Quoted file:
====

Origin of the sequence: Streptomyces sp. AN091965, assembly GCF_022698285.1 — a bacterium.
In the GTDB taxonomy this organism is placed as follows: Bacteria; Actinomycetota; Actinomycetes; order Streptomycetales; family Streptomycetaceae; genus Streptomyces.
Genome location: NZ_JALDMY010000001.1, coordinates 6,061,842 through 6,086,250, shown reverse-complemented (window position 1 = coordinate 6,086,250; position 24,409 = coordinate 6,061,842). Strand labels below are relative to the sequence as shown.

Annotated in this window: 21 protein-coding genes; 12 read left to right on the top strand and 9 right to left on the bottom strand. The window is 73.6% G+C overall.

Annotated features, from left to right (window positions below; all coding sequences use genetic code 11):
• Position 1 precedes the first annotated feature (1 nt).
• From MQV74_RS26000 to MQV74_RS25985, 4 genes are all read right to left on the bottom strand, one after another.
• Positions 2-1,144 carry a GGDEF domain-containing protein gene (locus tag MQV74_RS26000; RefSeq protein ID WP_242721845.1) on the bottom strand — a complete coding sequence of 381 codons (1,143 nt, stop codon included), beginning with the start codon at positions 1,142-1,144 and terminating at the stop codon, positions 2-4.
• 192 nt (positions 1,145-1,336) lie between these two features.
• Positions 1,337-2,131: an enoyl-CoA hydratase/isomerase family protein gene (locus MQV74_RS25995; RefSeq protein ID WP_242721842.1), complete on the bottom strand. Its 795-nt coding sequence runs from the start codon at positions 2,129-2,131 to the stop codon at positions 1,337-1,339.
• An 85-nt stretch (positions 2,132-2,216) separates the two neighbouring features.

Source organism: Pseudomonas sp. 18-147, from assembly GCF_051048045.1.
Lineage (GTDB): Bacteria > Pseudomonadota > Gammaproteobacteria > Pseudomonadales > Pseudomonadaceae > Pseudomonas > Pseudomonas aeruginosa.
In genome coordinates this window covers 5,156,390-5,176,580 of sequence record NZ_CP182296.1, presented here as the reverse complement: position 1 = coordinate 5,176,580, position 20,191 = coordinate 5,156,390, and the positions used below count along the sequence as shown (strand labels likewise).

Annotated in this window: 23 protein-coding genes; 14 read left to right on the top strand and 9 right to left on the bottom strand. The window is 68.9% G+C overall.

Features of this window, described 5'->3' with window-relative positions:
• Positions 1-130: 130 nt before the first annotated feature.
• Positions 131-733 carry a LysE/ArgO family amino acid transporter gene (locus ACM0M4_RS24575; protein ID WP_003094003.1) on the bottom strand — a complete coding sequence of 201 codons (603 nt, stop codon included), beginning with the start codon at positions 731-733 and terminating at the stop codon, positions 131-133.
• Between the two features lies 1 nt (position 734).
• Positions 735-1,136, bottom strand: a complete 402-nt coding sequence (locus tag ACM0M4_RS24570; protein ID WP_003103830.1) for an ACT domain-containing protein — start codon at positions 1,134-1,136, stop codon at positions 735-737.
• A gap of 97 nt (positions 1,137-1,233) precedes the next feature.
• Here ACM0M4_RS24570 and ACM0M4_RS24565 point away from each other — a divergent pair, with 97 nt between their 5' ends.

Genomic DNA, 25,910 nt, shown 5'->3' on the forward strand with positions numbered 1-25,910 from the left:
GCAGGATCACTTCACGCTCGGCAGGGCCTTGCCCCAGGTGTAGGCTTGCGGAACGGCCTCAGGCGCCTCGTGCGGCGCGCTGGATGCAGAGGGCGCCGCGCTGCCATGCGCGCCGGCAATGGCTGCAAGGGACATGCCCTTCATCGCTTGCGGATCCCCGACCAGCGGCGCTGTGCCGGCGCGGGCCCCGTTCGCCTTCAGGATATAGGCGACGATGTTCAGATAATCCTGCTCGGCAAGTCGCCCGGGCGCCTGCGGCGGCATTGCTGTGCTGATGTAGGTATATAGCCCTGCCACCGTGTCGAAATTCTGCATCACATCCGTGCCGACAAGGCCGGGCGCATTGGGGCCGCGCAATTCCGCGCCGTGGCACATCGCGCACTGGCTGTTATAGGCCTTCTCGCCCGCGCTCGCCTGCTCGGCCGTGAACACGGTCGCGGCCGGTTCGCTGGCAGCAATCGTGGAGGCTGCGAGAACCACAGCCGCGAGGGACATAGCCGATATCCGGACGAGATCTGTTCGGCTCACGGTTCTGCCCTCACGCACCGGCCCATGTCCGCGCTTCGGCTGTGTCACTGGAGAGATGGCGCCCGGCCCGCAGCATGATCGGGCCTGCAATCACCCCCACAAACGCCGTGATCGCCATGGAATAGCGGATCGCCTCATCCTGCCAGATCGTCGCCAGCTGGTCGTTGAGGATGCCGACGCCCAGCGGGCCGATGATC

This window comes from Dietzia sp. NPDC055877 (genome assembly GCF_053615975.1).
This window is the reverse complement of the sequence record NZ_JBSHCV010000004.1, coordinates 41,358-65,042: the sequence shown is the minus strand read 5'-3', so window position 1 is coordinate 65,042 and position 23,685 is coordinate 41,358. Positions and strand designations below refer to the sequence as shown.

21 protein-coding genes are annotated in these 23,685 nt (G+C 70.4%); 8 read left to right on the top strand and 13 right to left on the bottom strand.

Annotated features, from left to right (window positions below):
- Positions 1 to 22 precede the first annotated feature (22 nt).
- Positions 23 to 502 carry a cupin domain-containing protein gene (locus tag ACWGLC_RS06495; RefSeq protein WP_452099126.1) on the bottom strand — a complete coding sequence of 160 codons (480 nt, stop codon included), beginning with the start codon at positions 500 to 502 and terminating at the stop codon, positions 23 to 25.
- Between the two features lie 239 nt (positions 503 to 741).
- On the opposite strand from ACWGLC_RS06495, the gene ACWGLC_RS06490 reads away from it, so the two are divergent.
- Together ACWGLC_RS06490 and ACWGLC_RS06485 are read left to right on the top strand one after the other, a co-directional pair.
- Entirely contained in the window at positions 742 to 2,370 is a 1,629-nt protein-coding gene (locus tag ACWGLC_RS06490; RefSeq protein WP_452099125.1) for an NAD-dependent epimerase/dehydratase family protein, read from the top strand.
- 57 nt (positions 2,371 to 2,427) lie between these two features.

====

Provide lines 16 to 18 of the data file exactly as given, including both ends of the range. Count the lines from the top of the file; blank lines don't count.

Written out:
Features of this window, described 5'->3' with window-relative positions:
• Positions 1-130: 130 nt before the first annotated feature.
• Positions 131-733 carry a LysE/ArgO family amino acid transporter gene (locus ACM0M4_RS24575; protein ID WP_003094003.1) on the bottom strand — a complete coding sequence of 201 codons (603 nt, stop codon included), beginning with the start codon at positions 731-733 and terminating at the stop codon, positions 131-133.